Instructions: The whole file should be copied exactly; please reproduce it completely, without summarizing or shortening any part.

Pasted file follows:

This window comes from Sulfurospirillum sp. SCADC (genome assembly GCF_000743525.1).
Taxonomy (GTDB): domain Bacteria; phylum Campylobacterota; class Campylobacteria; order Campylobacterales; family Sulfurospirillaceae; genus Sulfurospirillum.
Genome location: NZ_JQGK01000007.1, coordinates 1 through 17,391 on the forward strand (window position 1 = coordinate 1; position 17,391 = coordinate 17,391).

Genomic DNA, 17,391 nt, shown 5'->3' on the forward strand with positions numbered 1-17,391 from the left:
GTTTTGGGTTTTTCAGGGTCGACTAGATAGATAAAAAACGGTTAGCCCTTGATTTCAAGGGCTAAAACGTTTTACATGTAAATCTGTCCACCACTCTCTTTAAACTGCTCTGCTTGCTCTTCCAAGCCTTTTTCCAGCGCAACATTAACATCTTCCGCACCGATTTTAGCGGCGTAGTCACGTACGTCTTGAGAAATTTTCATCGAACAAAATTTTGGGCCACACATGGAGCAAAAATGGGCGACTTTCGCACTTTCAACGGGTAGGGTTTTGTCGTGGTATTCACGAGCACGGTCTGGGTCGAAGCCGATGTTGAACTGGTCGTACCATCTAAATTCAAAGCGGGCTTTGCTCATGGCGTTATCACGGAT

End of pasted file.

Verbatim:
This window comes from Sulfurospirillum sp. SCADC (genome assembly GCF_000743525.1).
Taxonomy (GTDB): domain Bacteria; phylum Campylobacterota; class Campylobacteria; order Campylobacterales; family Sulfurospirillaceae; genus Sulfurospirillum.
Genome location: NZ_JQGK01000007.1, coordinates 1 through 17,391 on the forward strand (window position 1 = coordinate 1; position 17,391 = coordinate 17,391).

Genomic DNA, 17,391 nt, shown 5'->3' on the forward strand with positions numbered 1-17,391 from the left:
GTTTTGGGTTTTTCAGGGTCGACTAGATAGATAAAAAACGGTTAGCCCTTGATTTCAAGGGCTAAAACGTTTTACATGTAAATCTGTCCACCACTCTCTTTAAACTGCTCTGCTTGCTCTTCCAAGCCTTTTTCCAGCGCAACATTAACATCTTCCGCACCGATTTTAGCGGCGTAGTCACGTACGTCTTGAGAAATTTTCATCGAACAAAATTTTGGGCCACACATGGAGCAAAAATGGGCGACTTTCGCACTTTCAACGGGTAGGGTTTTGTCGTGGTATTCACGAGCACGGTCTGGGTCGAAGCCGATGTTGAACTGGTCGTACCATCTAAATTCAAAGCGGGCTTTGCTCATGGCGTTATCACGGAT